• Luis Enrique said, on February 22, 2011 at 7:47 pm

            clearly debt had a lot to do with what went on – how well what went on corresponds to this


            is another matter. Lots of mainstream economists before the crash predicted a crisis originating in US sovereign debt. They don’t get the claim they predicted the crisis.

            Anyway, if she did foresee that debt would lead to doom, good for her. I call somebody who is terribly worried about debt but who advocates trying to spend our way out of it, a loon.

            • Luis Enrique said, on February 22, 2011 at 7:48 pm

              sorry – don’t get “to” claim

              • Agog said, on February 23, 2011 at 9:22 am

                Sorry LE but it seems to me you really aren’t up up to speed on all this. The response from the authorities in late 2008 was very much about keeping us out of that sort of deflationary cycle (as I intimated above – they were heeding the kind of warning Pettifor was making, but exceedingly late).

                And please see Krugman on why someone needs to keep spending (hint: google ‘paradox of thrift’). Oh – sorry – Krugman is a loon *and* a communist, right. And he had a column this week defending *the unions* – gasp!

                • Luis Enrique said, on February 23, 2011 at 9:41 am


                  just below here, I wrote “I would advocate spending on public works during recessions for all manner of reasons, but not because i think it pays for itself. ” – I am quite on side with Krugman et al. I do not think Krugman believes that you can close a deficit of around 10% of GDP by increasing government spending. He – like me – believes that that keeping up spending is a good idea to sustain employment and that the impact upon the deficit will be attenuated by multipliers, but he doesn’t think there’s a magic spending fairy in the same way Pettifor appears to.

                  I didn’t make myself clear – I’m quite up to speed on debt deflation ideas the the response of the authorities to prop up asset prices etc. what I meant was it’s a matter of debate the extent to which (I wrote – “how well that corresponds to”) a complete description of what happened. I was not asserting the extent to which is corresponds was “not at all”. It misses out quite a few aspects of what happened.

                  But yes, I think if you were predicting a crisis originating from a credit boom and bust you undeniably win points for prescience, but plenty of doomsayers (as in those who predicted a US government debt crisis) predicted the wrong crisis. I don’t exactly know how much Pettifor got right / wrong; my beef with her concerns her policy prescriptions now, and I think that paper linked to above is pretty shoddy.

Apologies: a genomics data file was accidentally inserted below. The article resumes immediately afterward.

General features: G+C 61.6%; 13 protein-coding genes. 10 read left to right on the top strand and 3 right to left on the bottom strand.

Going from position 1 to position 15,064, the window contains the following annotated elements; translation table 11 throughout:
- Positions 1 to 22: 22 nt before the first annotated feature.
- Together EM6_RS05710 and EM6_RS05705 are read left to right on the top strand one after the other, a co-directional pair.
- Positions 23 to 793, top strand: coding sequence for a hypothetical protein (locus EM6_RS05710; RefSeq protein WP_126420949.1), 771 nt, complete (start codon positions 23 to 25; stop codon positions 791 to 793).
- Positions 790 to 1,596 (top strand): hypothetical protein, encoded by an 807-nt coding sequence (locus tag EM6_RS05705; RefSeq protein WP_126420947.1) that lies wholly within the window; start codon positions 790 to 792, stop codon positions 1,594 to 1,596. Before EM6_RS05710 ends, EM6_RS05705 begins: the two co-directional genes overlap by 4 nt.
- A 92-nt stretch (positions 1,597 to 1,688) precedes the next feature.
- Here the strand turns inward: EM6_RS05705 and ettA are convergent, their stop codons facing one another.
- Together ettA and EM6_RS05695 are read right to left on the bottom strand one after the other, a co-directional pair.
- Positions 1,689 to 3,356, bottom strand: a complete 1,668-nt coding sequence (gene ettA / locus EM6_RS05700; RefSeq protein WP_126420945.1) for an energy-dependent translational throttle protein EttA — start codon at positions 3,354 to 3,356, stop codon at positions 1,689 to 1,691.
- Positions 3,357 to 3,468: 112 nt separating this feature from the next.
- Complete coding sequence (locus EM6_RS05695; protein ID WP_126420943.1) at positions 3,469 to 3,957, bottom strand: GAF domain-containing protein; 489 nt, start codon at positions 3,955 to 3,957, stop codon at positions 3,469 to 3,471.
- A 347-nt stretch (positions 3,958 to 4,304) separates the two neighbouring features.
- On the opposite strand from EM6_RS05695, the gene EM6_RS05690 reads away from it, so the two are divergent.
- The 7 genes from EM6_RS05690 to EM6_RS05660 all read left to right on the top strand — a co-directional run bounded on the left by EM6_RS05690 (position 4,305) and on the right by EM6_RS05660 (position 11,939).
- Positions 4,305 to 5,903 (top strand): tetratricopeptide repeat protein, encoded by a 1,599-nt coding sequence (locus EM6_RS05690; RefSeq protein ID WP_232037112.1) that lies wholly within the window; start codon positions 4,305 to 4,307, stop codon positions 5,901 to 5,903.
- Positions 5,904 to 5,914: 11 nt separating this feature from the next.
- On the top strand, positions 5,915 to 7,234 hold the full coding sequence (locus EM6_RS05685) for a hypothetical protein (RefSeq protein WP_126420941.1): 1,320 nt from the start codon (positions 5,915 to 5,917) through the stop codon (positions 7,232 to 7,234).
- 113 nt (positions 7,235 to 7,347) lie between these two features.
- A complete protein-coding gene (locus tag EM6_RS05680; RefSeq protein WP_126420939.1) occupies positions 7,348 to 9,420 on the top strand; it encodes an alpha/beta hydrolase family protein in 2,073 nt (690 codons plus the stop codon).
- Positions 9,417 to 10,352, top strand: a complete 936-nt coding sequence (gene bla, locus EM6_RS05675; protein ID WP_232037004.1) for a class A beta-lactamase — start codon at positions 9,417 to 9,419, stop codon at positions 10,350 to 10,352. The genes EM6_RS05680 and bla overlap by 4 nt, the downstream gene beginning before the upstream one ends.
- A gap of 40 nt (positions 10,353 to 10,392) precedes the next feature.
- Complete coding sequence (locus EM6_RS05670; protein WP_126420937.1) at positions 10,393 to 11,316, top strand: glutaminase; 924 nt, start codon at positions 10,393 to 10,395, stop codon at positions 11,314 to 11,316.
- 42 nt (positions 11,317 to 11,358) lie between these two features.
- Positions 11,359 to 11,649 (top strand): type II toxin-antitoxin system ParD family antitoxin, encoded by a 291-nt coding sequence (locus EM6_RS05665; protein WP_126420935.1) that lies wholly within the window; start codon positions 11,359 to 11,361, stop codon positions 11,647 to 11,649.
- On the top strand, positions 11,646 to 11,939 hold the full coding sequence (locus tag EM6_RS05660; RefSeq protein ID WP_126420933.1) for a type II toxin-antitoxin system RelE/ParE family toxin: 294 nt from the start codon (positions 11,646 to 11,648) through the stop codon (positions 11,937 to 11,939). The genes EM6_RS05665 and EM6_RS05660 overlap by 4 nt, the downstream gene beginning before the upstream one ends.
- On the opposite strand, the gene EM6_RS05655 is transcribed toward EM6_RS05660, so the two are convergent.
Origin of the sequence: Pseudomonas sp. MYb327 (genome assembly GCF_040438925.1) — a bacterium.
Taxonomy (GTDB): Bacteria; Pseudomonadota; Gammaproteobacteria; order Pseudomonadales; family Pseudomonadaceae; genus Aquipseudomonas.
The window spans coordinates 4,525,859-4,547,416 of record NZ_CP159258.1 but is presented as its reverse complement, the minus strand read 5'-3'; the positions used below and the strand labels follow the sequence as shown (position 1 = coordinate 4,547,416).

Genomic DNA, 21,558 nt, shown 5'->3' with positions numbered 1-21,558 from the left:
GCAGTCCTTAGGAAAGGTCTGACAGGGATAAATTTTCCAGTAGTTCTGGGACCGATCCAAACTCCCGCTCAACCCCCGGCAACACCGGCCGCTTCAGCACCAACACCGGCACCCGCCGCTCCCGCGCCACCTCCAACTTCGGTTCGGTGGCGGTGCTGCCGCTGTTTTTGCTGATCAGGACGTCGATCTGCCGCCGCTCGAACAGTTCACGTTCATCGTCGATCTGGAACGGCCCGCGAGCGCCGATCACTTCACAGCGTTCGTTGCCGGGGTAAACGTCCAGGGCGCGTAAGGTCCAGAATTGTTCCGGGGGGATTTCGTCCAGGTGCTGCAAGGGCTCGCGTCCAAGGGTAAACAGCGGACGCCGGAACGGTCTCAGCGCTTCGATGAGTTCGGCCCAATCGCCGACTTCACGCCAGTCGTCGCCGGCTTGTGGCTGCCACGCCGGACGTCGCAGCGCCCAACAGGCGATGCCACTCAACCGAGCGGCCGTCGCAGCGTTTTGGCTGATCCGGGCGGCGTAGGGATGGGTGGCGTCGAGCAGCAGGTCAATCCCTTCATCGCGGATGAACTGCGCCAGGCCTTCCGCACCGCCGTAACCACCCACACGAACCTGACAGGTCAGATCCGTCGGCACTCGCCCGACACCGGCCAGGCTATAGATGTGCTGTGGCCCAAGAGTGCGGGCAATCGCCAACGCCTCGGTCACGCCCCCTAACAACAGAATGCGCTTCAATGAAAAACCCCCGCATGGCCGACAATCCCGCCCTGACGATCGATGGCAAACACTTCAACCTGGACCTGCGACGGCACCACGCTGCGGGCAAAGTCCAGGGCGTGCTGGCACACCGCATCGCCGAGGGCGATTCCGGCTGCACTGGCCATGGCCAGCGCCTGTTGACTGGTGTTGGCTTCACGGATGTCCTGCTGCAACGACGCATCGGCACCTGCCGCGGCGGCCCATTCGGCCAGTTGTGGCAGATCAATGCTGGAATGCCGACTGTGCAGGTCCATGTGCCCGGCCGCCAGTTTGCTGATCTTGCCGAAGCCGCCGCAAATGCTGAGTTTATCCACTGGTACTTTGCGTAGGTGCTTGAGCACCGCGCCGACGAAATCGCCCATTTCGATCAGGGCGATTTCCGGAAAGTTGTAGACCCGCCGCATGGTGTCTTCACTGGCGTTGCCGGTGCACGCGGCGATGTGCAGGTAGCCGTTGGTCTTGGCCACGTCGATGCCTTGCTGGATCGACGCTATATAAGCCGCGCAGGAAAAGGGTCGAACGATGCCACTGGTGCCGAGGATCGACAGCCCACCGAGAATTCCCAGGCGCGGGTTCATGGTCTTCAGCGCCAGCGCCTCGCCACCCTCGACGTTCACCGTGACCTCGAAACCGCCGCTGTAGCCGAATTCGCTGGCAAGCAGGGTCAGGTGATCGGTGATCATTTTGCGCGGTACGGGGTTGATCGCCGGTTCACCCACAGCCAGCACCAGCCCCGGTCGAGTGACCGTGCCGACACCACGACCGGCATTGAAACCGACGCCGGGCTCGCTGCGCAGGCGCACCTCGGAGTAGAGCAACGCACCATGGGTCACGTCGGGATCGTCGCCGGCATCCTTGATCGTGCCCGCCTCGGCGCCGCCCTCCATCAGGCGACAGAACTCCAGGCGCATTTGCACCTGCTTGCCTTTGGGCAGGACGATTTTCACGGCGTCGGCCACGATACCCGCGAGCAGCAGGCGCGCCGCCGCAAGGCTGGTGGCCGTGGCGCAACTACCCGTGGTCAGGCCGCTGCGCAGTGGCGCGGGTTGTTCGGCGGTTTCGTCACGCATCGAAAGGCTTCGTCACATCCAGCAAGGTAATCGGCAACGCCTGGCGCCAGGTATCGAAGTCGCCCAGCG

5. Luis Enrique said, on February 22, 2011 at 2:24 pm

    Duncan, I don’t know why you highly recommend that publication.

    Why are they talking about the idea that macroeconomic debt is different to household debt as if this is some peculiar insight of our brave heterodox voices in the wilderness?

    How can they say it has been “demonstrated” that public works are self-financing without any discussion of the magnitude the multiplier would have to be for that to be true, and the evidence on that question?

    I would advocate spending on public works during recessions for all manner of reasons, but not because i think it pays for itself.

    the are so many problems with directions of causation, omitted variables etc. that I don’t know where to start.

    Do I understand correctly that their preferred measure of fiscal policy is “money” expenditure? In which case, we’re alright aren’t we? Or were those reports I have read that government spending will hardly fall in money terms (or grow a little even) incorrect?

    • duncanseconomicblog said, on February 22, 2011 at 2:29 pm

      I think it’s an important contribution and I think it stacks up better than Policy Exchanges long austerity argument from November 2009.

      The focus on investment is useful.

      I donlt go as far as them – I do support cuts once the economy is growing strongly and think a structural deficit 2003-2007 was a mistake (as I’ve made clear).

      Remember (on your last point) they are excluding transfer payments and debt payments.

  6. Luis Enrique said, on February 22, 2011 at 2:34 pm

    sorry, I notice they write: “The actual outcome for the public sector finances depends
    on the value of the multiplier and rates of taxation and benefit expenditure”

  7. Luis Enrique said, on March 1, 2011 at 9:32 am

    I know DSGE models aren’t going to win any arguments, but here’s a related paper:

    Is there a fiscal free lunch in a liquidity trap?